I have an ipad 2 among other devices. When the 9.3 update installed, it entered a sort of a setup loop for me (I had to go through the initial setup twice. Setup - everything done, restart, again with the Hello, setup - everything done, restart. I entered the password both times and no errors on each try). There's definitely a bug here and it's not related to not entering the password.
    Did Apple declare all users to blame, I don't think so.
    There is a way to recover through a factory reset and then redownloading everything (a pain in the ass but doable).

    But there are also dumb dumb out there; that's also a fact.

    I said "even partially" and went to describe a case that happens without user error. That was my point :)
  • Reply 27 of 44
    yoyo2222yoyo2222 Posts: 144member
    I bet the Apple call centers and stores are a mess right now. The problem is with the consumer on this one. After the update you are required to sign into your apple ID. Its very simple and it works flawlessly. Unless you don't know your apple ID or password. I work for a cellphone company and had 6 customer yesterday alone who couldn't even guess what their Apple ID email was. Not even a guess...... Sorry folks, Its impossible to reset a password if you don't know the email address nor can I figure out what that e mail address is. The phone is a complete brick at that point with absolutely no solution. Hope apple finds a way to help all those customers stuck with a bricked phone.
    Sorry, wrong. I have an affected iPad2 (3g/AT&T but not currently active) and I am never presented with the 'log into iCloud' screen. I get the "which WiFi" screen and clicking Next takes me to a screen where activation fails. I tried connecting to my Mac and not selecting the WiFi but the device never becomes available in iTunes until I select the WiFi network. Then iTunes tells me activation has failed, Contact an Apple Store. Others have reported the same thing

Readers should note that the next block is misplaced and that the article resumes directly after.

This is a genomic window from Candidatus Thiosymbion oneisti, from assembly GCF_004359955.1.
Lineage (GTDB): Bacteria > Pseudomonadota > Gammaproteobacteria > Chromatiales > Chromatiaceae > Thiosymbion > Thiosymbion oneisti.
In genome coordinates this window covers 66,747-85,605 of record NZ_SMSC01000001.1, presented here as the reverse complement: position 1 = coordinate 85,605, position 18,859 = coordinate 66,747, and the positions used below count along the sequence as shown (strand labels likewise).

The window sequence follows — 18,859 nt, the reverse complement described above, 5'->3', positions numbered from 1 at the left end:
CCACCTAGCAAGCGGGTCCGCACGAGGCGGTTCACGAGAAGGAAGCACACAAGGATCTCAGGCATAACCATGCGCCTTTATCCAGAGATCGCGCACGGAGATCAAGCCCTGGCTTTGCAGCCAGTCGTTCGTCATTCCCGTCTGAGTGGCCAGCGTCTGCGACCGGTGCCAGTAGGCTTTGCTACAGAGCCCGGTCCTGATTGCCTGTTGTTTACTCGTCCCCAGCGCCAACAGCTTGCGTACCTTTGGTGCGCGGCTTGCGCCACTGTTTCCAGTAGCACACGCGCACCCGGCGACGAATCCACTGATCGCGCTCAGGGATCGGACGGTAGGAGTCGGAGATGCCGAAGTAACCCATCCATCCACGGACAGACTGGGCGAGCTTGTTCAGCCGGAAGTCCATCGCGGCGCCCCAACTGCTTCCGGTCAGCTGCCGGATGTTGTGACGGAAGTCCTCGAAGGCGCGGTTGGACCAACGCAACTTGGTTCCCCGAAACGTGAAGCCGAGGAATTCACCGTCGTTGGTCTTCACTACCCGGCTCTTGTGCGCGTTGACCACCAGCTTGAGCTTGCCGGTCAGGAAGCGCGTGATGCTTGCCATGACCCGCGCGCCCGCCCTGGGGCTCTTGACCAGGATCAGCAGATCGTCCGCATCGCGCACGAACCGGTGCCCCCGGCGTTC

• Reply 28 of 44
    yoyo2222yoyo2222 Posts: 144member
    I managed to activate my iPad 2 (after it failed activation after an iPad OTA update) with the following procedure:

    I put it in Recovery Mode (Hold down both buttons until the 'connect to iTunes' icon shows up on the screen)

    I connected it to a Mac and chose Update from the resulting iTunes notification window.

    iTunes downloaded the 9.3 installer and, after some time, updated the iPad. After completion and after unplugging and replugging the iPad I got an activation window in iTunes. When I tried using my Apple ID I got an error message saying it "could not be activated because an unknown error occurred (0xE8000013). Please try again later." The same failure occurred when I tried to activate it directly from the iPad. Both these were advances since I had never even been shown the iCloud login after my initial update.

    Because of another post suggesting removal of the device from iCloud (Settings) via iCloud.com might help, I did so.